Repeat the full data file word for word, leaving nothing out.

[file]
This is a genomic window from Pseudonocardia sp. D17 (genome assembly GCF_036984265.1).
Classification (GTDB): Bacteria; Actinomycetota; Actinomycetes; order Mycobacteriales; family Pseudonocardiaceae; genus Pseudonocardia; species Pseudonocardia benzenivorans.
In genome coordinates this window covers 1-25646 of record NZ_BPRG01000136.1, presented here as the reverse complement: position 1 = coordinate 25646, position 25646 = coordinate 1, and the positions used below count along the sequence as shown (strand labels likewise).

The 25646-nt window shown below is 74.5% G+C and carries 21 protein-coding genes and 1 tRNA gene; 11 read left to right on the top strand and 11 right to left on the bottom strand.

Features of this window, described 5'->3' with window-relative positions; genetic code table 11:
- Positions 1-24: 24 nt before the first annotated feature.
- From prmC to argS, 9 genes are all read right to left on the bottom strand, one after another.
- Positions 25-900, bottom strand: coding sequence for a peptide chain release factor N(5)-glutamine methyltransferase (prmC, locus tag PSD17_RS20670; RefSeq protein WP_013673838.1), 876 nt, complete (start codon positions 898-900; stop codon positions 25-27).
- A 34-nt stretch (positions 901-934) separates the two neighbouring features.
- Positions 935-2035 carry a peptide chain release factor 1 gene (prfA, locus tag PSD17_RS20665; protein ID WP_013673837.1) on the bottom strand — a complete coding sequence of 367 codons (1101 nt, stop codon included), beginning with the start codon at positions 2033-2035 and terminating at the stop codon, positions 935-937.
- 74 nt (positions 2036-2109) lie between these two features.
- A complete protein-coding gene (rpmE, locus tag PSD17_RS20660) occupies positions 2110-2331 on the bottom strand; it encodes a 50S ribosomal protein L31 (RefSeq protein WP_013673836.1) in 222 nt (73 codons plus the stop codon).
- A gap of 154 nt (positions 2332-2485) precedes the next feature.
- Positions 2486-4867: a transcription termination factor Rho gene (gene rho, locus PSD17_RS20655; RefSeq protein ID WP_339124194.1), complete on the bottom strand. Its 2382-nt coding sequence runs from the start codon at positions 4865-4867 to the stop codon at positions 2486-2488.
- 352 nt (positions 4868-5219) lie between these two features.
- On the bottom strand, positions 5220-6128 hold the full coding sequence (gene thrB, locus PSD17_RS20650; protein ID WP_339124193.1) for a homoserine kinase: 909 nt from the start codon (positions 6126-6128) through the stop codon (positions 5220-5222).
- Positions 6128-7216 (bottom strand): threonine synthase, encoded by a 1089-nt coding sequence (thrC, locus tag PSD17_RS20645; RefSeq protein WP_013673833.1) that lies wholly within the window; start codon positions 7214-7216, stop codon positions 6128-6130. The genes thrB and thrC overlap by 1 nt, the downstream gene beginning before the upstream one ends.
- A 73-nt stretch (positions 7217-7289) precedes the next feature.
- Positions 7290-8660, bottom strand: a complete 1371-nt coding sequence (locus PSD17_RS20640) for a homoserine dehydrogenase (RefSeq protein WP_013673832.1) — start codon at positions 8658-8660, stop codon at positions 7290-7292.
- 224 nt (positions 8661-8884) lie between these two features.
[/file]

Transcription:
This is a genomic window from Pseudonocardia sp. D17 (genome assembly GCF_036984265.1).
Classification (GTDB): Bacteria; Actinomycetota; Actinomycetes; order Mycobacteriales; family Pseudonocardiaceae; genus Pseudonocardia; species Pseudonocardia benzenivorans.
In genome coordinates this window covers 1-25646 of record NZ_BPRG01000136.1, presented here as the reverse complement: position 1 = coordinate 25646, position 25646 = coordinate 1, and the positions used below count along the sequence as shown (strand labels likewise).

The 25646-nt window shown below is 74.5% G+C and carries 21 protein-coding genes and 1 tRNA gene; 11 read left to right on the top strand and 11 right to left on the bottom strand.

Features of this window, described 5'->3' with window-relative positions; genetic code table 11:
- Positions 1-24: 24 nt before the first annotated feature.
- From prmC to argS, 9 genes are all read right to left on the bottom strand, one after another.
- Positions 25-900, bottom strand: coding sequence for a peptide chain release factor N(5)-glutamine methyltransferase (prmC, locus tag PSD17_RS20670; RefSeq protein WP_013673838.1), 876 nt, complete (start codon positions 898-900; stop codon positions 25-27).
- A 34-nt stretch (positions 901-934) separates the two neighbouring features.
- Positions 935-2035 carry a peptide chain release factor 1 gene (prfA, locus tag PSD17_RS20665; protein ID WP_013673837.1) on the bottom strand — a complete coding sequence of 367 codons (1101 nt, stop codon included), beginning with the start codon at positions 2033-2035 and terminating at the stop codon, positions 935-937.
- 74 nt (positions 2036-2109) lie between these two features.
- A complete protein-coding gene (rpmE, locus tag PSD17_RS20660) occupies positions 2110-2331 on the bottom strand; it encodes a 50S ribosomal protein L31 (RefSeq protein WP_013673836.1) in 222 nt (73 codons plus the stop codon).
- A gap of 154 nt (positions 2332-2485) precedes the next feature.
- Positions 2486-4867: a transcription termination factor Rho gene (gene rho, locus PSD17_RS20655; RefSeq protein ID WP_339124194.1), complete on the bottom strand. Its 2382-nt coding sequence runs from the start codon at positions 4865-4867 to the stop codon at positions 2486-2488.
- 352 nt (positions 4868-5219) lie between these two features.
- On the bottom strand, positions 5220-6128 hold the full coding sequence (gene thrB, locus PSD17_RS20650; protein ID WP_339124193.1) for a homoserine kinase: 909 nt from the start codon (positions 6126-6128) through the stop codon (positions 5220-5222).
- Positions 6128-7216 (bottom strand): threonine synthase, encoded by a 1089-nt coding sequence (thrC, locus tag PSD17_RS20645; RefSeq protein WP_013673833.1) that lies wholly within the window; start codon positions 7214-7216, stop codon positions 6128-6130. The genes thrB and thrC overlap by 1 nt, the downstream gene beginning before the upstream one ends.
- A 73-nt stretch (positions 7217-7289) precedes the next feature.
- Positions 7290-8660, bottom strand: a complete 1371-nt coding sequence (locus PSD17_RS20640) for a homoserine dehydrogenase (RefSeq protein WP_013673832.1) — start codon at positions 8658-8660, stop codon at positions 7290-7292.
- 224 nt (positions 8661-8884) lie between these two features.